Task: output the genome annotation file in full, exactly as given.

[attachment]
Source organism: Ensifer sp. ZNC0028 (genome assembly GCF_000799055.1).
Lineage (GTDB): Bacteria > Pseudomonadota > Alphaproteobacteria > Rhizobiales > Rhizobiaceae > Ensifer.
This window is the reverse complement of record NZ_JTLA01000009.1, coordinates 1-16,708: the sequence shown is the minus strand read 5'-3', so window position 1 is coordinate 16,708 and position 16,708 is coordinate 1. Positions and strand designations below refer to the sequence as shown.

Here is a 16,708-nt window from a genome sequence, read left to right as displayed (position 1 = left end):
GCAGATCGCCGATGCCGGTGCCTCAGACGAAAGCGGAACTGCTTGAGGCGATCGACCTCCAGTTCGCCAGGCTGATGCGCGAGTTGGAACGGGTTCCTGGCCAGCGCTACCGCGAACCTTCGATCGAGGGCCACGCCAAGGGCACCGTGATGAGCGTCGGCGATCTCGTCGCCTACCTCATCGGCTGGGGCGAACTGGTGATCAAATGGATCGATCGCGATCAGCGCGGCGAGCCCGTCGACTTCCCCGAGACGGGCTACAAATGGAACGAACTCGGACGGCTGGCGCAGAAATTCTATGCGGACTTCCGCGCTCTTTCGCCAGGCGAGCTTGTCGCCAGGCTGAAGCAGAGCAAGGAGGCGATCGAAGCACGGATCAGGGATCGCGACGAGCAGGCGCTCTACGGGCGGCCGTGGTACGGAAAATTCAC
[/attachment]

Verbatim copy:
Source organism: Ensifer sp. ZNC0028 (genome assembly GCF_000799055.1).
Lineage (GTDB): Bacteria > Pseudomonadota > Alphaproteobacteria > Rhizobiales > Rhizobiaceae > Ensifer.
This window is the reverse complement of record NZ_JTLA01000009.1, coordinates 1-16,708: the sequence shown is the minus strand read 5'-3', so window position 1 is coordinate 16,708 and position 16,708 is coordinate 1. Positions and strand designations below refer to the sequence as shown.

Here is a 16,708-nt window from a genome sequence, read left to right as displayed (position 1 = left end):
GCAGATCGCCGATGCCGGTGCCTCAGACGAAAGCGGAACTGCTTGAGGCGATCGACCTCCAGTTCGCCAGGCTGATGCGCGAGTTGGAACGGGTTCCTGGCCAGCGCTACCGCGAACCTTCGATCGAGGGCCACGCCAAGGGCACCGTGATGAGCGTCGGCGATCTCGTCGCCTACCTCATCGGCTGGGGCGAACTGGTGATCAAATGGATCGATCGCGATCAGCGCGGCGAGCCCGTCGACTTCCCCGAGACGGGCTACAAATGGAACGAACTCGGACGGCTGGCGCAGAAATTCTATGCGGACTTCCGCGCTCTTTCGCCAGGCGAGCTTGTCGCCAGGCTGAAGCAGAGCAAGGAGGCGATCGAAGCACGGATCAGGGATCGCGACGAGCAGGCGCTCTACGGGCGGCCGTGGTACGGAAAATTCAC